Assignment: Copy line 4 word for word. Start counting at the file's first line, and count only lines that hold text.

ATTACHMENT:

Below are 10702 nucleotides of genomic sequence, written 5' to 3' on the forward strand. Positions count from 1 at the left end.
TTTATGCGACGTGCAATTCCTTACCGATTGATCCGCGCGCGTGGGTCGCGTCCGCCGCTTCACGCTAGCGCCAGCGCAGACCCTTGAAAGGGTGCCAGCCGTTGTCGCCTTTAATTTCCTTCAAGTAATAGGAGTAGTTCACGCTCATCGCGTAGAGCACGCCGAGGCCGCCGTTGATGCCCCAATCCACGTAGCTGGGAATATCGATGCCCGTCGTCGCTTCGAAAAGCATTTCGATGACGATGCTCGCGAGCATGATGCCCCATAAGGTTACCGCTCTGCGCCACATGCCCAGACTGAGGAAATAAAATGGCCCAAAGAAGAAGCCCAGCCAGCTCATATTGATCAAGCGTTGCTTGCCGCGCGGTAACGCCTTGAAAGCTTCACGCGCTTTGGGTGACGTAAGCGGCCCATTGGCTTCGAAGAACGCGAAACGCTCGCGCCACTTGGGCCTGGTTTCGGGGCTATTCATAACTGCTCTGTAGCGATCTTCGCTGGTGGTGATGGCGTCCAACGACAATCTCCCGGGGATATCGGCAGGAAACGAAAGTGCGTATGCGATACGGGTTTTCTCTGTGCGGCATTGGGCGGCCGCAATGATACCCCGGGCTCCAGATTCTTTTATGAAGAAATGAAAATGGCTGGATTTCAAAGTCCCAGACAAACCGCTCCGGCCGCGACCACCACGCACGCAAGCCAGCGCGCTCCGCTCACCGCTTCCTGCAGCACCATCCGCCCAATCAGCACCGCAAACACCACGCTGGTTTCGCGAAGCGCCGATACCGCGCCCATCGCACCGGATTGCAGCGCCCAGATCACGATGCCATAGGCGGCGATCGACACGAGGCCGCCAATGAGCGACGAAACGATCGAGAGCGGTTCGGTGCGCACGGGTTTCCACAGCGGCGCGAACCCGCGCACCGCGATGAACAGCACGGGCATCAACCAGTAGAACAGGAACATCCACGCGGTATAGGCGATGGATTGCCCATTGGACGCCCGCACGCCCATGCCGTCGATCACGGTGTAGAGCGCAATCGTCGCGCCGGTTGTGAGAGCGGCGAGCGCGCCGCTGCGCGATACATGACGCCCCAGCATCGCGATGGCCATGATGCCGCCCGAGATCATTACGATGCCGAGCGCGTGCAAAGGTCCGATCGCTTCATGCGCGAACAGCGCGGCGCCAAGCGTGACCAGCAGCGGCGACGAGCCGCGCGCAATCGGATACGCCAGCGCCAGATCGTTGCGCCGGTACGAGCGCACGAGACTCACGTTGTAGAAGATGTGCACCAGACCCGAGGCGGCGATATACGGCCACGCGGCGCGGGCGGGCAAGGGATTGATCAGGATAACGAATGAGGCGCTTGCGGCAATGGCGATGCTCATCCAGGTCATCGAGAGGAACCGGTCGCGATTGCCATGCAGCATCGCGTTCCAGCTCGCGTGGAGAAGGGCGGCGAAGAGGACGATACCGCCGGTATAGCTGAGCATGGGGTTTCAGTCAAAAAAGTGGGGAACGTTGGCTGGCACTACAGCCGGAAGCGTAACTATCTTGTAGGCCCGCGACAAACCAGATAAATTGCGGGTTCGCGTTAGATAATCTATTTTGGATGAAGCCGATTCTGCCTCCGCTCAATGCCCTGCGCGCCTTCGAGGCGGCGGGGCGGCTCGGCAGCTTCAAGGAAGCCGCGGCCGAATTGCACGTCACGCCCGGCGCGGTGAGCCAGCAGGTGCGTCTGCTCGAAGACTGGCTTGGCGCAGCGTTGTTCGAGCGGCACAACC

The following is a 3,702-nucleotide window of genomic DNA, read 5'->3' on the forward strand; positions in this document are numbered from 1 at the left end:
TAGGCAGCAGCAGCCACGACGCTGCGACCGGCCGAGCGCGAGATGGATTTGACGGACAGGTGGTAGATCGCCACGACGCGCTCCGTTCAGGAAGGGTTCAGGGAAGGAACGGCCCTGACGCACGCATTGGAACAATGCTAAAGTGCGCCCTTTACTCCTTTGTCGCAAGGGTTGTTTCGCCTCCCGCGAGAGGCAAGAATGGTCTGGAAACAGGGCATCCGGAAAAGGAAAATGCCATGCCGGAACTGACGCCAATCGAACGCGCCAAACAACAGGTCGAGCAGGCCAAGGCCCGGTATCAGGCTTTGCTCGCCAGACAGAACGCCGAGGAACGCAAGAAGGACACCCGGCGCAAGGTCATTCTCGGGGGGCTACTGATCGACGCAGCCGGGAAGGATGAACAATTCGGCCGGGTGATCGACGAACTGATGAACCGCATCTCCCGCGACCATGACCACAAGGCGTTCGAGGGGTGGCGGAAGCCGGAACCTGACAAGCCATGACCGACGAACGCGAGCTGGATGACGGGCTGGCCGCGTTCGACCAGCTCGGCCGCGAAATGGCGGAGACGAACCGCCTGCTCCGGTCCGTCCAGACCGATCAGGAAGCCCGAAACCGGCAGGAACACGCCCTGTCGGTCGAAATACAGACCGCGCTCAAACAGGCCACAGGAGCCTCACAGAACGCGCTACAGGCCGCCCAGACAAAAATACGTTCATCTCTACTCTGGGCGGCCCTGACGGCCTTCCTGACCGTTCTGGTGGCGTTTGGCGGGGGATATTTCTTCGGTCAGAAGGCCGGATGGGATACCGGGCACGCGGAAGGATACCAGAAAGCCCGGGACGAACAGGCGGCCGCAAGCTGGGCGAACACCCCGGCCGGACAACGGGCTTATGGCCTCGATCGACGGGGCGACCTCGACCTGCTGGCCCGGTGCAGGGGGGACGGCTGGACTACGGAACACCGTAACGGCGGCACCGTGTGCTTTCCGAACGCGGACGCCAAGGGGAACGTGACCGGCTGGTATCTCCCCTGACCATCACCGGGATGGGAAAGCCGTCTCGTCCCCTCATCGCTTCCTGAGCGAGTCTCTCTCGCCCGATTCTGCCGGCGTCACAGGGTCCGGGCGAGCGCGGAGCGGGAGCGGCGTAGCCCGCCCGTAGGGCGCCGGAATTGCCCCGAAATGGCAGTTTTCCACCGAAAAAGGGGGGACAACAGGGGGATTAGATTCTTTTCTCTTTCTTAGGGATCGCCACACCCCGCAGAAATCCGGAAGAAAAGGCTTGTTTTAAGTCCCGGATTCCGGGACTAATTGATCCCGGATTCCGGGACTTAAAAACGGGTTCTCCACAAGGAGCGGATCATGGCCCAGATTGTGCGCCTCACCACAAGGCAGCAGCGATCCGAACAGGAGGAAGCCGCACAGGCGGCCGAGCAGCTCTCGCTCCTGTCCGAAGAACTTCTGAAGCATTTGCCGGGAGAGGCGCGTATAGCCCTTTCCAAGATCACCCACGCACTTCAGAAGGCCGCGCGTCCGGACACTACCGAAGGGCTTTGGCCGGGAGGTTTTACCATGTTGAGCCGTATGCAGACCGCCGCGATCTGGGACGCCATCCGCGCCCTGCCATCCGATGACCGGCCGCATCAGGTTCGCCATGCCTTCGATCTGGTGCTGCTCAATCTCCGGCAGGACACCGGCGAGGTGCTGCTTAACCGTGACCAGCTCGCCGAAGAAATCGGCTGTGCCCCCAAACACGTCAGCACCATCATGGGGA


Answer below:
TAGGCAGCAGCAGCCACGACGCTGCGACCGGCCGAGCGCGAGATGGATTTGACGGACAGGTGGTAGATCGCCACGACGCGCTCCGTTCAGGAAGGGTTCAGGGAAGGAACGGCCCTGACGCACGCATTGGAACAATGCTAAAGTGCGCCCTTTACTCCTTTGTCGCAAGGGTTGTTTCGCCTCCCGCGAGAGGCAAGAATGGTCTGGAAACAGGGCATCCGGAAAAGGAAAATGCCATGCCGGAACTGACGCCAATCGAACGCGCCAAACAACAGGTCGAGCAGGCCAAGGCCCGGTATCAGGCTTTGCTCGCCAGACAGAACGCCGAGGAACGCAAGAAGGACACCCGGCGCAAGGTCATTCTCGGGGGGCTACTGATCGACGCAGCCGGGAAGGATGAACAATTCGGCCGGGTGATCGACGAACTGATGAACCGCATCTCCCGCGACCATGACCACAAGGCGTTCGAGGGGTGGCGGAAGCCGGAACCTGACAAGCCATGACCGACGAACGCGAGCTGGATGACGGGCTGGCCGCGTTCGACCAGCTCGGCCGCGAAATGGCGGAGACGAACCGCCTGCTCCGGTCCGTCCAGACCGATCAGGAAGCCCGAAACCGGCAGGAACACGCCCTGTCGGTCGAAATACAGACCGCGCTCAAACAGGCCACAGGAGCCTCACAGAACGCGCTACAGGCCGCCCAGACAAAAATACGTTCATCTCTACTCTGGGCGGCCCTGACGGCCTTCCTGACCGTTCTGGTGGCGTTTGGCGGGGGATATTTCTTCGGTCAGAAGGCCGGATGGGATACCGGGCACGCGGAAGGATACCAGAAAGCCCGGGACGAACAGGCGGCCGCAAGCTGGGCGAACACCCCGGCCGGACAACGGGCTTATGGCCTCGATCGACGGGGCGACCTCGACCTGCTGGCCCGGTGCAGGGGGGACGGCTGGACTACGGAACACCGTAACGGCGGCACCGTGTGCTTTCCGAACGCGGACGCCAAGGGGAACGTGACCGGCTGGTATCTCCCCTGACCATCACCGGGATGGGAAAGCCGTCTCGTCCCCTCATCGCTTCCTGAGCGAGTCTCTCTCGCCCGATTCTGCCGGCGTCACAGGGTCCGGGCGAGCGCGGAGCGGGAGCGGCGTAGCCCGCCCGTAGGGCGCCGGAATTGCCCCGAAATGGCAGTTTTCCACCGAAAAAGGGGGGACAACAGGGGGATTAGATTCTTTTCTCTTTCTTAGGGATCGCCACACCCCGCAGAAATCCGGAAGAAAAGGCTTGTTTTAAGTCCCGGATTCCGGGACTAATTGATCCCGGATTCCGGGACTTAAAAACGGGTTCTCCACAAGGAGCGGATCATGGCCCAGATTGTGCGCCTCACCACAAGGCAGCAGCGATCCGAACAGGAGGAAGCCGCACAGGCGGCCGAGCAGCTCTCGCTCCTGTCCGAAGAACTTCTGAAGCATTTGCCGGGAGAGGCGCGTATAGCCCTTTCCAAGATCACCCACGCACTTCAGAAGGCCGCGCGTCCGGACACTACCGAAGGGCTTTGGCCGGGAGGTTTTACCATGTTGAGCCGTATGCAGACCGCCGCGATCTGGGACGCCATCCGCGCCCTGCCATCCGATGACCGGCCGCATCAGGTTCGCCATGCCTTCGATCTGGTGCTGCTCAATCTCCGGCAGGACACCGGCGAGGTGCTGCTTAACCGTGACCAGCTCGCCGAAGAAATCGGCTGTGCCCCCAAACACGTCAGCACCATCATGGGGA